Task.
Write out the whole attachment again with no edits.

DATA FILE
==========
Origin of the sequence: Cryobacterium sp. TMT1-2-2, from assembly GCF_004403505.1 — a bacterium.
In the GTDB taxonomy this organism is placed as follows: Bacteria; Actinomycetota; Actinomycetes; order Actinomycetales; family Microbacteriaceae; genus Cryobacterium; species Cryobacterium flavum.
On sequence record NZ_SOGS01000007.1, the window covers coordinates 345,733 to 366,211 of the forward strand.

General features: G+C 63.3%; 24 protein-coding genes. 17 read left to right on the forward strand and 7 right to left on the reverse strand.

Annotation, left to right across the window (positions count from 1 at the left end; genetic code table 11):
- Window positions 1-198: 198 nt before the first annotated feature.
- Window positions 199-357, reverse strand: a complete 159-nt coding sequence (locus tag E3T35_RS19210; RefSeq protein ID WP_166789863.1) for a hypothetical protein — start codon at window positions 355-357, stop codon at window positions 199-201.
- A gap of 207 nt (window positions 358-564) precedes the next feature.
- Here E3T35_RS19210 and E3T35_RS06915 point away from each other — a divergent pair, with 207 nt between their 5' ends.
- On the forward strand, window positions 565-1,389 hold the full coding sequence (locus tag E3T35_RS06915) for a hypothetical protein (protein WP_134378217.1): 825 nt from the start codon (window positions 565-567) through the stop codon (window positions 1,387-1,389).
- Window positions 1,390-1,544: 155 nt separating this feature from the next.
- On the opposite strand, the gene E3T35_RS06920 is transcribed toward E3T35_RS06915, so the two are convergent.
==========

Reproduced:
Origin of the sequence: Cryobacterium sp. TMT1-2-2, from assembly GCF_004403505.1 — a bacterium.
In the GTDB taxonomy this organism is placed as follows: Bacteria; Actinomycetota; Actinomycetes; order Actinomycetales; family Microbacteriaceae; genus Cryobacterium; species Cryobacterium flavum.
On sequence record NZ_SOGS01000007.1, the window covers coordinates 345,733 to 366,211 of the forward strand.

General features: G+C 63.3%; 24 protein-coding genes. 17 read left to right on the forward strand and 7 right to left on the reverse strand.

Annotation, left to right across the window (positions count from 1 at the left end; genetic code table 11):
- Window positions 1-198: 198 nt before the first annotated feature.
- Window positions 199-357, reverse strand: a complete 159-nt coding sequence (locus tag E3T35_RS19210; RefSeq protein ID WP_166789863.1) for a hypothetical protein — start codon at window positions 355-357, stop codon at window positions 199-201.
- A gap of 207 nt (window positions 358-564) precedes the next feature.
- Here E3T35_RS19210 and E3T35_RS06915 point away from each other — a divergent pair, with 207 nt between their 5' ends.
- On the forward strand, window positions 565-1,389 hold the full coding sequence (locus tag E3T35_RS06915) for a hypothetical protein (protein WP_134378217.1): 825 nt from the start codon (window positions 565-567) through the stop codon (window positions 1,387-1,389).
- Window positions 1,390-1,544: 155 nt separating this feature from the next.
- On the opposite strand, the gene E3T35_RS06920 is transcribed toward E3T35_RS06915, so the two are convergent.